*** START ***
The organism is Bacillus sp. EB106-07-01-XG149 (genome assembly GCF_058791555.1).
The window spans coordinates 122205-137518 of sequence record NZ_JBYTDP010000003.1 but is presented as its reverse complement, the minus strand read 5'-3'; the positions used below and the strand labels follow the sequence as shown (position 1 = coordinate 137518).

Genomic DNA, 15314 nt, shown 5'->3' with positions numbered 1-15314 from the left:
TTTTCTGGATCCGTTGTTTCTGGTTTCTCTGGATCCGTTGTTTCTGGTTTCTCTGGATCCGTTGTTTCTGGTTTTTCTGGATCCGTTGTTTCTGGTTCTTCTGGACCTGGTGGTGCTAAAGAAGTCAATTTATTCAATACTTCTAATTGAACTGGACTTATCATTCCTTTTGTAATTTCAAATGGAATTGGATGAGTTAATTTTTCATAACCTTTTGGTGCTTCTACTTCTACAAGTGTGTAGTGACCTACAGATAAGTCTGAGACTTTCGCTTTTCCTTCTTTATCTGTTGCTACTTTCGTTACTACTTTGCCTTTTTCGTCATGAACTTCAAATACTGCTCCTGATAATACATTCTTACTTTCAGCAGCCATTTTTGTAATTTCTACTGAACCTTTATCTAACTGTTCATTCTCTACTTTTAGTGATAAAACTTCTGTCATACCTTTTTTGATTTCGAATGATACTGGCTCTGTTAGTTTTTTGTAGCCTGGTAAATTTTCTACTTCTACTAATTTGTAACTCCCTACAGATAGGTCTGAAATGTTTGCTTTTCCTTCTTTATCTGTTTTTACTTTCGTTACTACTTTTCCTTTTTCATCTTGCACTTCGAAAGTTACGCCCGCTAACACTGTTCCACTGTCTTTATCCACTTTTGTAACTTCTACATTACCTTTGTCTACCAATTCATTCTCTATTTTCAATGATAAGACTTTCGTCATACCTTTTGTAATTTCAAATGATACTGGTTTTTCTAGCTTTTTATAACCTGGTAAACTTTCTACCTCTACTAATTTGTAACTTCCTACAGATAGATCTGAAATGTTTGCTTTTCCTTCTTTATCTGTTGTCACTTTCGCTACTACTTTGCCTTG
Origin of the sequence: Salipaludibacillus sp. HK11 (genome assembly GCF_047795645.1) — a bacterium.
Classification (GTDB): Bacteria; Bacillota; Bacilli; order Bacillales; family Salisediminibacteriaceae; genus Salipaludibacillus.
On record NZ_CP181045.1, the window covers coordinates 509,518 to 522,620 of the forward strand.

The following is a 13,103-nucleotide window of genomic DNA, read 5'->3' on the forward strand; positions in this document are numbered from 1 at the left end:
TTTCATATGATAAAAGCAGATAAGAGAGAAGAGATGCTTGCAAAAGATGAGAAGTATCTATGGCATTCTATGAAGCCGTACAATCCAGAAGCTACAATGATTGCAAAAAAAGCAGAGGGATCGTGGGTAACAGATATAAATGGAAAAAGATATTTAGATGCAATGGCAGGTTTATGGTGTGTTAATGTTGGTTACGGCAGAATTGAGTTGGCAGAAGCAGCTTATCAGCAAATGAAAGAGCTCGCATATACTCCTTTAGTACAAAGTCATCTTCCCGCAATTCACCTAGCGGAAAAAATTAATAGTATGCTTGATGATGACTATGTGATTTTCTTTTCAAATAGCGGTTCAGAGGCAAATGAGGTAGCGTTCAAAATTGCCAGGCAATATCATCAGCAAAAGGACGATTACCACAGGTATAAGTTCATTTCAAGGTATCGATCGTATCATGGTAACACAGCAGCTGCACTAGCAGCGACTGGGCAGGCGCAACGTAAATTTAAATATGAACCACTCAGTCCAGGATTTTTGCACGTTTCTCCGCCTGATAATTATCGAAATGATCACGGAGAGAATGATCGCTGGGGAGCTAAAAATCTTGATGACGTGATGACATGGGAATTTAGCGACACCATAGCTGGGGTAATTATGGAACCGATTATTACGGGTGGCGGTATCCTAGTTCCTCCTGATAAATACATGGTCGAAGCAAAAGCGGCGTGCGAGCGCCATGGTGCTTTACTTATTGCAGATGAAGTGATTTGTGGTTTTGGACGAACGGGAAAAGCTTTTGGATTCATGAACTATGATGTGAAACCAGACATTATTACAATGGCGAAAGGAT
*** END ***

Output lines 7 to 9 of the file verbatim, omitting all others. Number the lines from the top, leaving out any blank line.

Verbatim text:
On record NZ_CP181045.1, the window covers coordinates 509,518 to 522,620 of the forward strand.

The following is a 13,103-nucleotide window of genomic DNA, read 5'->3' on the forward strand; positions in this document are numbered from 1 at the left end:
TTTCATATGATAAAAGCAGATAAGAGAGAAGAGATGCTTGCAAAAGATGAGAAGTATCTATGGCATTCTATGAAGCCGTACAATCCAGAAGCTACAATGATTGCAAAAAAAGCAGAGGGATCGTGGGTAACAGATATAAATGGAAAAAGATATTTAGATGCAATGGCAGGTTTATGGTGTGTTAATGTTGGTTACGGCAGAATTGAGTTGGCAGAAGCAGCTTATCAGCAAATGAAAGAGCTCGCATATACTCCTTTAGTACAAAGTCATCTTCCCGCAATTCACCTAGCGGAAAAAATTAATAGTATGCTTGATGATGACTATGTGATTTTCTTTTCAAATAGCGGTTCAGAGGCAAATGAGGTAGCGTTCAAAATTGCCAGGCAATATCATCAGCAAAAGGACGATTACCACAGGTATAAGTTCATTTCAAGGTATCGATCGTATCATGGTAACACAGCAGCTGCACTAGCAGCGACTGGGCAGGCGCAACGTAAATTTAAATATGAACCACTCAGTCCAGGATTTTTGCACGTTTCTCCGCCTGATAATTATCGAAATGATCACGGAGAGAATGATCGCTGGGGAGCTAAAAATCTTGATGACGTGATGACATGGGAATTTAGCGACACCATAGCTGGGGTAATTATGGAACCGATTATTACGGGTGGCGGTATCCTAGTTCCTCCTGATAAATACATGGTCGAAGCAAAAGCGGCGTGCGAGCGCCATGGTGCTTTACTTATTGCAGATGAAGTGATTTGTGGTTTTGGACGAACGGGAAAAGCTTTTGGATTCATGAACTATGATGTGAAACCAGACATTATTACAATGGCGAAAGGAT